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  • Publication
    Synaptotagmin-like protein 4 and Rab8 interact and increase dense granule release in platelets
    Background: Platelets are highly specialized cells that regulate hemostasis and thrombosis in the vasculature. Upon activation, platelets release various granules that impact on platelets, the coagulation system, other blood cells and the vessel wall; however, the mechanisms controlling granule release are only partially known. We have shown previously that synaptotagmin-like protein (Slp)1 decreases dense granule release in platelets. Objectives: To determine the role of other Slps and their binding partners on platelet dense granule release. Methods: RT-PCR and immunoblotting were used to identify Slps in human platelets. Interaction between Slp4 and Rab8 was investigated with pull-down assays, coimmunoprecipitation, and confocal microscopy. Secretion assays on permeabilized platelets were performed to investigate the effects of Slp4 and Rab8 on dense granule release. Results: Slp4 mRNA and protein are expressed in human platelets. Slp4 interacts with Rab8 in transfected cells and at endogenous protein levels in platelets. We mapped the Rab interaction site to the Slp-homology domain of Slp4, and showed preferential binding of Slp4 to the GTP-bound form of Rab8. Live microscopy showed colocalization of green fluorescent protein-Slp4 and mCherry-Rab8 at the plasma membrane of transfected cells. Endogenous platelet Slp4 and Rab8 colocalized in the center of activated platelets, where granule secretion takes place. Secretion assays revealed that Slp4 and Rab8 enhance dense granule release and that the Slp4 effect is dependent on Rab8 binding. Conclusions: Slp4 and Rab8 are expressed and interact in human platelets, and might be involved in dense granule release.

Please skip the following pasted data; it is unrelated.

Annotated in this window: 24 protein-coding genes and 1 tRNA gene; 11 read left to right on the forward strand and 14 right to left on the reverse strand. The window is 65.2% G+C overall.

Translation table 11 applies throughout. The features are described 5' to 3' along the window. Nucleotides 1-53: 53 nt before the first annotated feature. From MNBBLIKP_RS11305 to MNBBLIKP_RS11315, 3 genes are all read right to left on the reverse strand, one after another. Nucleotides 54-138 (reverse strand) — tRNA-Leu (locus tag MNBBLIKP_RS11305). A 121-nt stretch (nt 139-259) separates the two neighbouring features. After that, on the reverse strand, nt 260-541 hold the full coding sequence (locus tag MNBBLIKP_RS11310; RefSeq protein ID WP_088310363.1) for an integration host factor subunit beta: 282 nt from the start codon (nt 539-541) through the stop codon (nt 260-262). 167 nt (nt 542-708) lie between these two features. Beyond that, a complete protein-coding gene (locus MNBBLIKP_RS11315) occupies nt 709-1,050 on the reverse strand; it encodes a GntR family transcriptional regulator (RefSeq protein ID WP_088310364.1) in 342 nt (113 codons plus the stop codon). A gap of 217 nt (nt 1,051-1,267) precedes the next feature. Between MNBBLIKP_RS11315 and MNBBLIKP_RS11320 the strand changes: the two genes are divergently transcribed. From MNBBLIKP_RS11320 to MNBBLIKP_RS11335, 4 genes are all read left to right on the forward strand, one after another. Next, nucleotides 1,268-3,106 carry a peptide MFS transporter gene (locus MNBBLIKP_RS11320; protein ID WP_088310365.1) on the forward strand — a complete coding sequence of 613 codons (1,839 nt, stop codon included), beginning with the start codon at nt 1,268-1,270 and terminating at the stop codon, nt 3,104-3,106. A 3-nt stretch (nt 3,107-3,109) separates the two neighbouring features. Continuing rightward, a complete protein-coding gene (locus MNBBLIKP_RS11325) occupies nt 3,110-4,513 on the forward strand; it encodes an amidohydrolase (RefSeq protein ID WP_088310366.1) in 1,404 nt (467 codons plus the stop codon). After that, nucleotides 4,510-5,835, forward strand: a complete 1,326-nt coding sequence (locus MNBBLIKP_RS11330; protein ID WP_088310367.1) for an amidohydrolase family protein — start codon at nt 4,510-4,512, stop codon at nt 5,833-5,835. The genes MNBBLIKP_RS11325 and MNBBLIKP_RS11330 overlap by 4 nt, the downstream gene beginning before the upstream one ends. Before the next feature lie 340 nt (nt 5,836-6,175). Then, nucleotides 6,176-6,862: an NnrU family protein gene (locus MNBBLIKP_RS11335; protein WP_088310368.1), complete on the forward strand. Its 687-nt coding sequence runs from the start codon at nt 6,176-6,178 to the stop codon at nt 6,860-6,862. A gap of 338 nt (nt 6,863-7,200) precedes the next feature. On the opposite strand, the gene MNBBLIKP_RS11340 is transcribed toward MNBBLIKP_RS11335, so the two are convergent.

523Scopus© Citations 30
  • Publication
    Poly(ethylene glycol)-based backbones with high peptide loading capacities
    Polymer-peptide conjugates are a promising class of compounds, where polymers can be used to overcome some of the limitations associated with peptides intended for therapeutic and/or diagnostic applications. Linear polymers such as poly(ethylene glycol) can be conjugated through terminal moieties and have therefore limited loading capacities. In this research, functionalised linear poly(ethylene glycol)s are utilised for peptide conjugation, to increase their potential loading capacities. These poly(ethylene glycol) derivatives are conjugated to peptide sequences containing representative side-chain functionalised amino acids, using different conjugation chemistries, including copper-catalysed azide-alkyne cycloaddition, amide coupling and thiol-ene reactions. Conjugation of a sequence containing the RGD motif to poly(allyl glycidyl ether) by the thiol-ene reaction, provided a conjugate which could be used in platelet adhesion studies.
      302Scopus© Citations 9